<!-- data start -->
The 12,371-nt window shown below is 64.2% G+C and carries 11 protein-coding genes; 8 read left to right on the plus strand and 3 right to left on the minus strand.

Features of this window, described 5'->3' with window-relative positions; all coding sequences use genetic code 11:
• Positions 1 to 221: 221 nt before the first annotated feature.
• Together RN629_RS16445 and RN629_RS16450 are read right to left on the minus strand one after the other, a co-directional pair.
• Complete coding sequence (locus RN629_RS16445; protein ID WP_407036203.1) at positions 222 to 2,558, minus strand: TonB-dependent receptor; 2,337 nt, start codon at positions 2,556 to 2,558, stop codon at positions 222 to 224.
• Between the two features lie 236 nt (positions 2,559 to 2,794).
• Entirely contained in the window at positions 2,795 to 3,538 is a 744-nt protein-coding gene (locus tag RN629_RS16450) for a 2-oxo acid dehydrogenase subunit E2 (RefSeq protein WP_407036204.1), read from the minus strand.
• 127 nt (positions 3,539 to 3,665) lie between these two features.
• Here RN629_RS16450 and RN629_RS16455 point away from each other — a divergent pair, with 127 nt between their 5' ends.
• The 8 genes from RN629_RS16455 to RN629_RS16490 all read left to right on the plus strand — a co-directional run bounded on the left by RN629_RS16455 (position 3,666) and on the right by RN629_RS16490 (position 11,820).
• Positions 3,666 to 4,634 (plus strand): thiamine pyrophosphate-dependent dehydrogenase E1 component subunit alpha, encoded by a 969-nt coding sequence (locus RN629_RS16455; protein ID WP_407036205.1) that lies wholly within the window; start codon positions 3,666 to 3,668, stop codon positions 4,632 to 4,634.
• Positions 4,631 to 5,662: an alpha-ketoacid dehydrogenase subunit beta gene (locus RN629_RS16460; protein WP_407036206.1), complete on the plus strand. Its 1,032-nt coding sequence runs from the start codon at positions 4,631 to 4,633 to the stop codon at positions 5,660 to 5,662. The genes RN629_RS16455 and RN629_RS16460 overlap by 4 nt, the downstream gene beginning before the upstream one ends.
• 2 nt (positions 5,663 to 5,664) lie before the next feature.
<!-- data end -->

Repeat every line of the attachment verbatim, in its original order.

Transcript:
The 12,371-nt window shown below is 64.2% G+C and carries 11 protein-coding genes; 8 read left to right on the plus strand and 3 right to left on the minus strand.

Features of this window, described 5'->3' with window-relative positions; all coding sequences use genetic code 11:
• Positions 1 to 221: 221 nt before the first annotated feature.
• Together RN629_RS16445 and RN629_RS16450 are read right to left on the minus strand one after the other, a co-directional pair.
• Complete coding sequence (locus RN629_RS16445; protein ID WP_407036203.1) at positions 222 to 2,558, minus strand: TonB-dependent receptor; 2,337 nt, start codon at positions 2,556 to 2,558, stop codon at positions 222 to 224.
• Between the two features lie 236 nt (positions 2,559 to 2,794).
• Entirely contained in the window at positions 2,795 to 3,538 is a 744-nt protein-coding gene (locus tag RN629_RS16450) for a 2-oxo acid dehydrogenase subunit E2 (RefSeq protein WP_407036204.1), read from the minus strand.
• 127 nt (positions 3,539 to 3,665) lie between these two features.
• Here RN629_RS16450 and RN629_RS16455 point away from each other — a divergent pair, with 127 nt between their 5' ends.
• The 8 genes from RN629_RS16455 to RN629_RS16490 all read left to right on the plus strand — a co-directional run bounded on the left by RN629_RS16455 (position 3,666) and on the right by RN629_RS16490 (position 11,820).
• Positions 3,666 to 4,634 (plus strand): thiamine pyrophosphate-dependent dehydrogenase E1 component subunit alpha, encoded by a 969-nt coding sequence (locus RN629_RS16455; protein ID WP_407036205.1) that lies wholly within the window; start codon positions 3,666 to 3,668, stop codon positions 4,632 to 4,634.
• Positions 4,631 to 5,662: an alpha-ketoacid dehydrogenase subunit beta gene (locus RN629_RS16460; protein WP_407036206.1), complete on the plus strand. Its 1,032-nt coding sequence runs from the start codon at positions 4,631 to 4,633 to the stop codon at positions 5,660 to 5,662. The genes RN629_RS16455 and RN629_RS16460 overlap by 4 nt, the downstream gene beginning before the upstream one ends.
• 2 nt (positions 5,663 to 5,664) lie before the next feature.